After all, there is more news coming out and studies published every day that show that many environmental problems are reversible, and with some effort, we have seen some pretty major environmental impacts out of efforts made around the world.
So what do we do to get over that feeling?
Do something about it!
It can feel impossible to make an impact when a lot of the damage is being done by multinational corporations, but there are ways you can make a major difference in your own neighborhood! Action is the best way to get over the feeling of hopelessness. Volunteer with a local organization working to make a change in your backyard! We Don’t Waste works to support our local environment by preventing as much food from going to our landfills as possible (which prevents highly volatile methane emissions). DUG and RE:Vision both allow you to participate in local community gardens and create free food for those in need.
Take a break from the news.
It can be hard to escape bad news when it seems to be the only kind of news presented to us on a daily basis. Try to go a day or two without looking at the news. Unless your job requires you to stay up to date on everything the minute it’s happening, you won’t be too out of the loop by giving yourself a short break. In fact, studies show that we often consume too much media, which causes our nervous system to be overloaded with information and can lead to increased stress and anxiety in our daily lives.
Focus on the GOOD
Believe it or not, there are countless groups working around the clock, all over the world, that are making a difference every day! There have been incredible innovations in green technology, more global political support, greater importance placed on systemic issues, and measures being taken to protect the most at-risk and important ecology. Did you know that there is a species of fungi that can eat and decompose plastic? And there are kelp forests being planted in the ocean to absorb atmospheric carbon and sink it deep into the ocean where it can be consumed by fish and completely removed from the cycle. How cool is that!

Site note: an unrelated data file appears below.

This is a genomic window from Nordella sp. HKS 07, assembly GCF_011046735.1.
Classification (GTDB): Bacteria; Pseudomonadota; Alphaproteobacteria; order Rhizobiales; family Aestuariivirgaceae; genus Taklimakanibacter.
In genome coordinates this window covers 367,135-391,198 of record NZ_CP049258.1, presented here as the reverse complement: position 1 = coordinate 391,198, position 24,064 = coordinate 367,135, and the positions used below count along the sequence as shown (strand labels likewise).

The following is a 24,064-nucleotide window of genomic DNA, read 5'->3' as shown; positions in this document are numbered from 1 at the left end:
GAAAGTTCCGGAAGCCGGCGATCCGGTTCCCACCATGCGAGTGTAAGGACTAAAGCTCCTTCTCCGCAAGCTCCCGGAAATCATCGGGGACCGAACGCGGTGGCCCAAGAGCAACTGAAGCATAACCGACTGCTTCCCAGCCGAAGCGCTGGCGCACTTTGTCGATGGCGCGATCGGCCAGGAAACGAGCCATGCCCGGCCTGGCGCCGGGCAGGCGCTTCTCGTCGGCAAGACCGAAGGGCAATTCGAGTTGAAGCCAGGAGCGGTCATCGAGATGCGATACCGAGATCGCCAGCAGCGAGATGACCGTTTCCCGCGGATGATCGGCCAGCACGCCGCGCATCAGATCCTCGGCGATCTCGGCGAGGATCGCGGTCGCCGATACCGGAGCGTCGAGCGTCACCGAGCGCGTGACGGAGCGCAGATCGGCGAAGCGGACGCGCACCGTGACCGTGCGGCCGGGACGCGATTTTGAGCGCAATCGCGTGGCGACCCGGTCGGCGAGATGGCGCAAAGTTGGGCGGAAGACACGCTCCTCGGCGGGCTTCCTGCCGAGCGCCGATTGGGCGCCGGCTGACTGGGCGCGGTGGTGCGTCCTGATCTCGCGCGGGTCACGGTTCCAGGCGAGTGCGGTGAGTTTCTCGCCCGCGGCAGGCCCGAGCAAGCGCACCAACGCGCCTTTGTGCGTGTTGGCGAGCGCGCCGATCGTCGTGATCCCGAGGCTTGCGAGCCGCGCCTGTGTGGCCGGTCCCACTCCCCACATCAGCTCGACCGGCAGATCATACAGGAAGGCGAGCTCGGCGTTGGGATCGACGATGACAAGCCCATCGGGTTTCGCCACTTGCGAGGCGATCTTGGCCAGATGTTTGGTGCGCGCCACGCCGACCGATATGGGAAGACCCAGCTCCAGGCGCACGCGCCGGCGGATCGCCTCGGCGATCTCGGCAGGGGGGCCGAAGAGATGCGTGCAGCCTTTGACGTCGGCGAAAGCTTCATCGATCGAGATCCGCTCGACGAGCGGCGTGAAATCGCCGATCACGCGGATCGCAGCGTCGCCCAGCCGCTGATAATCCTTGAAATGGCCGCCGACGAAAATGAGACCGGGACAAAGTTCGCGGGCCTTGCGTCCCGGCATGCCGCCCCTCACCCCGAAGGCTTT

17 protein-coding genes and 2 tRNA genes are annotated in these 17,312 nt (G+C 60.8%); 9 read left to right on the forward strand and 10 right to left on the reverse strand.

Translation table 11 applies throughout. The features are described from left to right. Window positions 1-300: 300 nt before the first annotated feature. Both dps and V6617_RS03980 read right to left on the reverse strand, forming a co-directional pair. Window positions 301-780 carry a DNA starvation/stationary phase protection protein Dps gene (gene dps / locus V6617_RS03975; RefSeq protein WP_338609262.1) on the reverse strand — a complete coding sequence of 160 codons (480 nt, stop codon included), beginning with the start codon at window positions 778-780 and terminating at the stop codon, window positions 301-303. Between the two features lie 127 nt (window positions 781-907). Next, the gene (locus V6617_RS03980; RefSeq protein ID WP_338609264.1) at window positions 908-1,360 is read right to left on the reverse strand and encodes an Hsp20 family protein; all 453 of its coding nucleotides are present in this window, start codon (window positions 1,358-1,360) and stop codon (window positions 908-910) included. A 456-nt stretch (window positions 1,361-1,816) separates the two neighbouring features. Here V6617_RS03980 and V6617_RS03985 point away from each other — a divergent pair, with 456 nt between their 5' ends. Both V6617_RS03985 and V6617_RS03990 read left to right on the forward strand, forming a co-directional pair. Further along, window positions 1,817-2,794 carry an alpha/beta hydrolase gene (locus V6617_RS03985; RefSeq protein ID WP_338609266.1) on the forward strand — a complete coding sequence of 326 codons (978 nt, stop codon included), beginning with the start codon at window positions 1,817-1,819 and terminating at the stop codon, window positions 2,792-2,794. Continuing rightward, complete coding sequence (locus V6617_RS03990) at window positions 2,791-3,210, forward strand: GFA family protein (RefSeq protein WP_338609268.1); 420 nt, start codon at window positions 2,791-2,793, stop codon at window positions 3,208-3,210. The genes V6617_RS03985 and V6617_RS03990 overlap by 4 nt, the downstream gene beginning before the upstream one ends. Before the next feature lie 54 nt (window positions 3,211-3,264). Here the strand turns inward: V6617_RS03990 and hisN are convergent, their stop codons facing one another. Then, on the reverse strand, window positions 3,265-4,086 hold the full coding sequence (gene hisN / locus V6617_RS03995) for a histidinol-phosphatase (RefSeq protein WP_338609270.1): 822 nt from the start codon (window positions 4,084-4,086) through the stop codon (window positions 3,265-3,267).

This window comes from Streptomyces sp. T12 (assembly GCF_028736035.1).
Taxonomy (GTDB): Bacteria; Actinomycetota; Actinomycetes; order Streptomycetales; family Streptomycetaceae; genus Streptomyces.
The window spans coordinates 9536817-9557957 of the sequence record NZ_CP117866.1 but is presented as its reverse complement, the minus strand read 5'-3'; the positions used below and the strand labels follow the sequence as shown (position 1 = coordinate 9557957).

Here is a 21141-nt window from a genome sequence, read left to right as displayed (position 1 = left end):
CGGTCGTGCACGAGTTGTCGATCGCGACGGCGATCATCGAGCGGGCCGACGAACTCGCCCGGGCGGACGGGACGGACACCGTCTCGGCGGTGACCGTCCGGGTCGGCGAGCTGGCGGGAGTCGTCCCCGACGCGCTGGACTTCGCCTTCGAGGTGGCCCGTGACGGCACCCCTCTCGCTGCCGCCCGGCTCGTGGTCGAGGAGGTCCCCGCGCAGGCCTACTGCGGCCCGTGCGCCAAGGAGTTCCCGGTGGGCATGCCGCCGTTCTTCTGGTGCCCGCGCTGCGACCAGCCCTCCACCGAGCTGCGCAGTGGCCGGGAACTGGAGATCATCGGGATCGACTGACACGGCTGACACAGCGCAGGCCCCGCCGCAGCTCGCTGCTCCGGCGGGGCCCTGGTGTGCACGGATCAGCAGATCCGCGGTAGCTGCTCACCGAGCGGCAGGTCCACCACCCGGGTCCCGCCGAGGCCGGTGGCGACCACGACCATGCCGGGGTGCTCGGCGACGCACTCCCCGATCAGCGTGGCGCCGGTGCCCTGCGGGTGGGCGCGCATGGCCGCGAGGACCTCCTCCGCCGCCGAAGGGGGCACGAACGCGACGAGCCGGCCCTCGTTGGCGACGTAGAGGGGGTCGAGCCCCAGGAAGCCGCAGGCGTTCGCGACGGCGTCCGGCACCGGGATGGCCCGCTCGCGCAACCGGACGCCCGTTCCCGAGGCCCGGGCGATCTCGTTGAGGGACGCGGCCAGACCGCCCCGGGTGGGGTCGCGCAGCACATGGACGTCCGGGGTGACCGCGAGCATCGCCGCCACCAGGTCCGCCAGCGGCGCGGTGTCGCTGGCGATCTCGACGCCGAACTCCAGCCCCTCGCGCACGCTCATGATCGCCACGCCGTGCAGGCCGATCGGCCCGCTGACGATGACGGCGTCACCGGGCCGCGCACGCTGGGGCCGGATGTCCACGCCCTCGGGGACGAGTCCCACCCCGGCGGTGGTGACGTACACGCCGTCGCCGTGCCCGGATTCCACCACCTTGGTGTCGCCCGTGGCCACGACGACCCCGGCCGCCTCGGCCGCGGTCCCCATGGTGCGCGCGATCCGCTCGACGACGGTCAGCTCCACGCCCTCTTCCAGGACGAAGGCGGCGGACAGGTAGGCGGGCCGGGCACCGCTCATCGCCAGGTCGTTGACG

If podcasts are your thing, the Intersectional Environmentalist runs a podcast, The Joy Report, that focuses on news in climate solutions and environmental justice, but exclusively from an optimistic and joyful perspective!
Let the feelings out, and let others know
You are not the only person experiencing these feelings. As more and more people become aware of the importance and the severity of climate change, more are experiencing eco-anxiety. In the first tip, we mentioned volunteering with local environmentally-based nonprofits. These can be a great way to connect you with other people working to heal our planet. There are also lots of clubs and groups that meet virtually and in-person that can offer you some support. Look for Facebook groups in your area focused on conservation efforts, or organizations supporting political action in your local government.
Make sustainable changes at home